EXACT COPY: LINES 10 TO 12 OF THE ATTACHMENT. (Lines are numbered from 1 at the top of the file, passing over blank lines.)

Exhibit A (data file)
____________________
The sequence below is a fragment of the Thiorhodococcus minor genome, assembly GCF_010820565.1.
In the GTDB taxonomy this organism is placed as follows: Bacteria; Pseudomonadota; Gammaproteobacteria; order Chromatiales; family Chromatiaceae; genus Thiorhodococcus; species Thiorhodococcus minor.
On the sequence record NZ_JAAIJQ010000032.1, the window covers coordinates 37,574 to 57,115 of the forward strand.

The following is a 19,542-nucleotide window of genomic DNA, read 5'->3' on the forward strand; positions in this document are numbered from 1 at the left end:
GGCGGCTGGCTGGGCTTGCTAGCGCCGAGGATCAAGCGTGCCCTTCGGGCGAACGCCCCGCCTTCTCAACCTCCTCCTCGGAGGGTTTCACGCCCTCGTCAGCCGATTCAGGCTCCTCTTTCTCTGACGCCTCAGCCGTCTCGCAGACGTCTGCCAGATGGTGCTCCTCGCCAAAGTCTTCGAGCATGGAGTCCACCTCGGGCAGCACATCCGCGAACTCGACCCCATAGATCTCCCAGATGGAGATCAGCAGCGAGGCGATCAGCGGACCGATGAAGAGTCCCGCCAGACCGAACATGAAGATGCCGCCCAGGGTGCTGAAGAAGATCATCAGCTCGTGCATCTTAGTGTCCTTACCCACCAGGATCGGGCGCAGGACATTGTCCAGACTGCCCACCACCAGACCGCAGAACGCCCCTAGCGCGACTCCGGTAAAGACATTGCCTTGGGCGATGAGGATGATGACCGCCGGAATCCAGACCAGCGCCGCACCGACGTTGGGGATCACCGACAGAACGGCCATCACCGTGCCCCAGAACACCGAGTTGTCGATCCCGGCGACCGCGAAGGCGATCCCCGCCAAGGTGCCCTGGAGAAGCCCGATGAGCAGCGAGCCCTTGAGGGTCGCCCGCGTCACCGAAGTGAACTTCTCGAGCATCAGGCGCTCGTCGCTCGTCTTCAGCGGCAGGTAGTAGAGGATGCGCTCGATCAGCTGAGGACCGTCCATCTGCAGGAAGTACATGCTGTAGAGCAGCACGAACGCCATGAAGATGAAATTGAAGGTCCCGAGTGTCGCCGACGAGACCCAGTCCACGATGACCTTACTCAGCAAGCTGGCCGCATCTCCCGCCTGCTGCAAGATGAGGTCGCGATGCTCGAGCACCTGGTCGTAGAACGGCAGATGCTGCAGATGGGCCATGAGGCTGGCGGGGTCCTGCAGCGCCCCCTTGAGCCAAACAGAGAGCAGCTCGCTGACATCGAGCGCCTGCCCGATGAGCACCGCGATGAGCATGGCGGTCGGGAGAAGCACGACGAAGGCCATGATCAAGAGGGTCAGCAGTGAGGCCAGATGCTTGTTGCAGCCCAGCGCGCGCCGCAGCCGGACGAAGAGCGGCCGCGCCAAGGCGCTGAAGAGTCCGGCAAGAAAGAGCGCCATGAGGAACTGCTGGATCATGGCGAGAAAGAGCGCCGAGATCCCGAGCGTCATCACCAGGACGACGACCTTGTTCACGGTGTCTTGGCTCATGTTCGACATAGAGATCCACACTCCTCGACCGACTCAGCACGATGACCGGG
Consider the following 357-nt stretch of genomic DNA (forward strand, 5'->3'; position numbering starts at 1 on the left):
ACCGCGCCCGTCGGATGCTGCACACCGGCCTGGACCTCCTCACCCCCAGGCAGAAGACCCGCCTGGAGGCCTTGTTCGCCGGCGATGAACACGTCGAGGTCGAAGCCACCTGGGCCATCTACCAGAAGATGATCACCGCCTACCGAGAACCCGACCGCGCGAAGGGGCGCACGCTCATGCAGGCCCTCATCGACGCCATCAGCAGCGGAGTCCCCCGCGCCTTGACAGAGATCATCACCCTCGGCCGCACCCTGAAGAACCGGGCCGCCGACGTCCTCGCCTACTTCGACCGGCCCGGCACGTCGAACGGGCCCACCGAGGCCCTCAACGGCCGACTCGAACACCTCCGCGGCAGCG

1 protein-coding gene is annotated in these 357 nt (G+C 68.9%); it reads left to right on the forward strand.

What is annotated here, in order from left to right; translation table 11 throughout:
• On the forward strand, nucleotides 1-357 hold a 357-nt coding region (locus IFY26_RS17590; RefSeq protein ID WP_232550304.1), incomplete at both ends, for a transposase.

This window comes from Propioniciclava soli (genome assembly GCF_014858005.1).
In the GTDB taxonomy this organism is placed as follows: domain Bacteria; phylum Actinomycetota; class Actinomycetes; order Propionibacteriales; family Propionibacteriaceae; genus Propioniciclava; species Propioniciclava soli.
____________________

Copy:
• On the forward strand, nucleotides 1-357 hold a 357-nt coding region (locus IFY26_RS17590; RefSeq protein ID WP_232550304.1), incomplete at both ends, for a transposase.

This window comes from Propioniciclava soli (genome assembly GCF_014858005.1).
In the GTDB taxonomy this organism is placed as follows: domain Bacteria; phylum Actinomycetota; class Actinomycetes; order Propionibacteriales; family Propionibacteriaceae; genus Propioniciclava; species Propioniciclava soli.